This can be used to engineer some awesome strategies. For example, early in the game, Raynie’s poison attack is pretty useful for chipping down big bad enemies. If you use Stocke to get two enemies into the same square, Raynie can hit them both with the poison attack, hitting two birds with the same stone. This is admittedly interesting, although other than that little else about the combat stands out. Each character has certain applications that they are best at, like just about every JRPG ever (magic caster, tank, etc).
Later in the game, a new meter is introduced that allows you to do a special technique when it is filled. You unlock various new specials as the game progresses, but I found that for a long time turn break (the first special) was the best. It cancels an enemy’s turn and still lets the character that used it take a turn. This is an essential technique because enemies will eventually start getting a lot more turns than you for no apparent reason. One of the boss enemies just about half way into the game gets like three turns for each one of your character’s turns and he is a complete pain to fight because of this. It screams unfair and cheap, but this happens very rarely in the game.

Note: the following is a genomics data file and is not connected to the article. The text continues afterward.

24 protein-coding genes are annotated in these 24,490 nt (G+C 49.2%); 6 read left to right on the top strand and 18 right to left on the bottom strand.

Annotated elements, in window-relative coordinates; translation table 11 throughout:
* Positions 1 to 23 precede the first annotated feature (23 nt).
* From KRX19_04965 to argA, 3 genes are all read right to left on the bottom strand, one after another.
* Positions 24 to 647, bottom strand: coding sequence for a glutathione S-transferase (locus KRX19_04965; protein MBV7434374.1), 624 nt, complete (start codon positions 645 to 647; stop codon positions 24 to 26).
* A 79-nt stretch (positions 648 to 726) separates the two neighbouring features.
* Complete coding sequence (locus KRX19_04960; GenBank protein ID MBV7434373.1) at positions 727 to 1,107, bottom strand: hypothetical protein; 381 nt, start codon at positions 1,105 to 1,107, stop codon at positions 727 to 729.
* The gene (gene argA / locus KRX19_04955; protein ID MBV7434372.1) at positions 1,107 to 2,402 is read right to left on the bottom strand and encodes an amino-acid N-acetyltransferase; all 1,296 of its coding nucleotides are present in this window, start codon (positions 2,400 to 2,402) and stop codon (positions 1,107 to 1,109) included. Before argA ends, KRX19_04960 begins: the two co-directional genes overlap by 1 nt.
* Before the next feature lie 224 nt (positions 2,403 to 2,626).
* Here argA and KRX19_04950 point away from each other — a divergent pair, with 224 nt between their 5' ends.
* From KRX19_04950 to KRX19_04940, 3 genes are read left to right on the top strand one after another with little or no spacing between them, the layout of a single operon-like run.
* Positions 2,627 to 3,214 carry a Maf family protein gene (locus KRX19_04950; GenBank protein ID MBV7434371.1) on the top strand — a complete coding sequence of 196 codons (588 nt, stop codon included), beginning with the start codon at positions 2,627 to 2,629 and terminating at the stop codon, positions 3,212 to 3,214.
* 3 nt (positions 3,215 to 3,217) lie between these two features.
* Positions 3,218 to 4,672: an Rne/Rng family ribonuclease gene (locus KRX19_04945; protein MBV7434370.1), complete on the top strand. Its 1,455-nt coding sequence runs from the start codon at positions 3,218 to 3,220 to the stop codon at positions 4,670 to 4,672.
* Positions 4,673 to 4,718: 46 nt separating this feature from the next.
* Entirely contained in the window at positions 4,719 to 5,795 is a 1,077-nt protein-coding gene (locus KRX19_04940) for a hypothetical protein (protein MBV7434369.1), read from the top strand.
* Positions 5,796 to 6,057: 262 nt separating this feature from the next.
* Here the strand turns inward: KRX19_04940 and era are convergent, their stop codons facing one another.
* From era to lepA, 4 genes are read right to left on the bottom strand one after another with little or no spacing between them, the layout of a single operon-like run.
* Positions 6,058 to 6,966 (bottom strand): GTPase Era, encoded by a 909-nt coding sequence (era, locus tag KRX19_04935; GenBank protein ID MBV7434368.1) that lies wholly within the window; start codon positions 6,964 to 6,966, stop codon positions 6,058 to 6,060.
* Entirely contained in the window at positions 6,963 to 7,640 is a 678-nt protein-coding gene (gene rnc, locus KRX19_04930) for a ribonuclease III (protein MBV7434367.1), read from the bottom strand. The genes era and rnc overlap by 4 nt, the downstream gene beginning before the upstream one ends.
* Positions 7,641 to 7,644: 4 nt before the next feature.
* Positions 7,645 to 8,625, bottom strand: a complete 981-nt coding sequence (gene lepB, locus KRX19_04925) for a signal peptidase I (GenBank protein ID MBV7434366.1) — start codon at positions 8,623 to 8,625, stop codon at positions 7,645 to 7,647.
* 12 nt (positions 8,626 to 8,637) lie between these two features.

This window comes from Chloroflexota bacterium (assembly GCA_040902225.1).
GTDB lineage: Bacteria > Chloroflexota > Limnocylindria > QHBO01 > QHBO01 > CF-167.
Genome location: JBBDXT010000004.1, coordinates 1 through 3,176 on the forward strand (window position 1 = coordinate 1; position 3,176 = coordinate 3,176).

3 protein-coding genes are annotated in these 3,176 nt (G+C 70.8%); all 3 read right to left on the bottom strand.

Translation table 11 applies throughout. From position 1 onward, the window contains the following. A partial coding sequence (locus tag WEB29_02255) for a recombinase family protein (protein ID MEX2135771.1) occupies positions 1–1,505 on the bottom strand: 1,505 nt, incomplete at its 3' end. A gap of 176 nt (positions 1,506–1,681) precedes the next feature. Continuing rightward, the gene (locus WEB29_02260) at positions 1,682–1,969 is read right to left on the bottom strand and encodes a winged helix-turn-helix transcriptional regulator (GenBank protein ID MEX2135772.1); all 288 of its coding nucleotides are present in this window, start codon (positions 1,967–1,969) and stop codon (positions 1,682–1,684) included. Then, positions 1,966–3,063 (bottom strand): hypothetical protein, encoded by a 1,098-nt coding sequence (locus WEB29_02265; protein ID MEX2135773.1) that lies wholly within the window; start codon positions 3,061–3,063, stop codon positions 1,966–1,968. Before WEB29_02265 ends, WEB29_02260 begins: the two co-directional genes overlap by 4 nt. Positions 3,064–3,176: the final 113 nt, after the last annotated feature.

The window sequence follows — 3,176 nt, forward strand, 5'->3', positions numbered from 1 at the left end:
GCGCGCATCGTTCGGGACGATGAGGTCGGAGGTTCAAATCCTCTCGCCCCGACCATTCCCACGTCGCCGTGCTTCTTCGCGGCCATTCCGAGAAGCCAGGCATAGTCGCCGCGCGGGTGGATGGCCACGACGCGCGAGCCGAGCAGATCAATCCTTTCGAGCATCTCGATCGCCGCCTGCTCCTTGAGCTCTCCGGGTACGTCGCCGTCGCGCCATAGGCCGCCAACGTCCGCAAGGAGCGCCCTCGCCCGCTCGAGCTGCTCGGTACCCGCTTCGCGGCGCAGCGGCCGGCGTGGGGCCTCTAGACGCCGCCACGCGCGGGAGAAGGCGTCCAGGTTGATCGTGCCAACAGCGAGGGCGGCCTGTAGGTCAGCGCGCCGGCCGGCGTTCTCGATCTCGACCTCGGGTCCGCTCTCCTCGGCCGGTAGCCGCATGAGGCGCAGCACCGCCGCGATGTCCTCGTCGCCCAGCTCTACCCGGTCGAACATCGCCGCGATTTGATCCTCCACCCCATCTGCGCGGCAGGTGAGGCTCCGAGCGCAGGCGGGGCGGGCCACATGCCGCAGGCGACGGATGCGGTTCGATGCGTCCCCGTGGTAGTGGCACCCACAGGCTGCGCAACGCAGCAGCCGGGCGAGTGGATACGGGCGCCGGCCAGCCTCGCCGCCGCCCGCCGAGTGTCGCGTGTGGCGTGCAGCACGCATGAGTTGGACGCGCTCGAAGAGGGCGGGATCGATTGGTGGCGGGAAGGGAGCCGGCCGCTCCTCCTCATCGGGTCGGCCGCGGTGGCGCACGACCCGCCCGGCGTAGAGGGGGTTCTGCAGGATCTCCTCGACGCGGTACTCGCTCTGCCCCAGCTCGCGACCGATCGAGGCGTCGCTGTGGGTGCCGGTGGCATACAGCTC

The weapon and armor system is pretty standard and solid. Characters can also equip up to three accessories at once. A noticeable element of the accessories is that they get pretty useful later into the game. I am not a fan of ‘+1 Speed’ type items, so this was a big addition for me.
One thing that cannot be excused is the lack of any kind of map or navigation device in the game. The areas are generally not very big, but I got confused numerous times without it. It seems like it was forgotten and seems to give every area a small, underwhelming feeling. I doubt they actually forgot to implement maps, so I have to assume that they left it out on purpose which just doesn’t make sense. Like I said, the areas aren’t big so most of the time you memorize them before the lack of a map becomes too much of a problem, but this is a glaring issue in a mostly awesome game.